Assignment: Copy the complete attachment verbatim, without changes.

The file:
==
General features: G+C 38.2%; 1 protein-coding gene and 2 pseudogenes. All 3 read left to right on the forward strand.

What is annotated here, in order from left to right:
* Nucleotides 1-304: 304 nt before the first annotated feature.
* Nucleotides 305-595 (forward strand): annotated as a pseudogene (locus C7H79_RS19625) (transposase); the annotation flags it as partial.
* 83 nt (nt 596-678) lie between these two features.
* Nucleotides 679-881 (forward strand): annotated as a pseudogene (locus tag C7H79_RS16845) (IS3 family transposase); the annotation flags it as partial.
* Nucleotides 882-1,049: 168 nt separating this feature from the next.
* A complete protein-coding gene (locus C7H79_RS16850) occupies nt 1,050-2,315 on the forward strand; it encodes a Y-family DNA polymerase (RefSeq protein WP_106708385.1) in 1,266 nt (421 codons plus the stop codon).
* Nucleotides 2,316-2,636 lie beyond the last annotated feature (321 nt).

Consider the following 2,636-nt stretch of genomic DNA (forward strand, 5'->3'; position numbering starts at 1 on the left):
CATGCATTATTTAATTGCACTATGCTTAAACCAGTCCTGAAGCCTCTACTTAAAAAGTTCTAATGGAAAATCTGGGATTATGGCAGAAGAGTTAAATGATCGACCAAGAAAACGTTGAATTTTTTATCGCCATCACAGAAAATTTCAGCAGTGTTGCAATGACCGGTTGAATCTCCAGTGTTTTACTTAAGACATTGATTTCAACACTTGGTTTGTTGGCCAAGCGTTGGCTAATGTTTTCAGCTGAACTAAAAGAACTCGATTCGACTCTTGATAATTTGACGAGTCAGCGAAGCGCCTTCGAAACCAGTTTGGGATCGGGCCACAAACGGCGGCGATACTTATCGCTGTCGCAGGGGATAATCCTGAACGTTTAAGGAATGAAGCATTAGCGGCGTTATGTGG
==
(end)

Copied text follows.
General features: G+C 38.2%; 1 protein-coding gene and 2 pseudogenes. All 3 read left to right on the forward strand.

What is annotated here, in order from left to right:
* Nucleotides 1-304: 304 nt before the first annotated feature.
* Nucleotides 305-595 (forward strand): annotated as a pseudogene (locus C7H79_RS19625) (transposase); the annotation flags it as partial.
* 83 nt (nt 596-678) lie between these two features.
* Nucleotides 679-881 (forward strand): annotated as a pseudogene (locus tag C7H79_RS16845) (IS3 family transposase); the annotation flags it as partial.
* Nucleotides 882-1,049: 168 nt separating this feature from the next.
* A complete protein-coding gene (locus C7H79_RS16850) occupies nt 1,050-2,315 on the forward strand; it encodes a Y-family DNA polymerase (RefSeq protein WP_106708385.1) in 1,266 nt (421 codons plus the stop codon).
* Nucleotides 2,316-2,636 lie beyond the last annotated feature (321 nt).

Consider the following 2,636-nt stretch of genomic DNA (forward strand, 5'->3'; position numbering starts at 1 on the left):
CATGCATTATTTAATTGCACTATGCTTAAACCAGTCCTGAAGCCTCTACTTAAAAAGTTCTAATGGAAAATCTGGGATTATGGCAGAAGAGTTAAATGATCGACCAAGAAAACGTTGAATTTTTTATCGCCATCACAGAAAATTTCAGCAGTGTTGCAATGACCGGTTGAATCTCCAGTGTTTTACTTAAGACATTGATTTCAACACTTGGTTTGTTGGCCAAGCGTTGGCTAATGTTTTCAGCTGAACTAAAAGAACTCGATTCGACTCTTGATAATTTGACGAGTCAGCGAAGCGCCTTCGAAACCAGTTTGGGATCGGGCCACAAACGGCGGCGATACTTATCGCTGTCGCAGGGGATAATCCTGAACGTTTAAGGAATGAAGCATTAGCGGCGTTATGTGG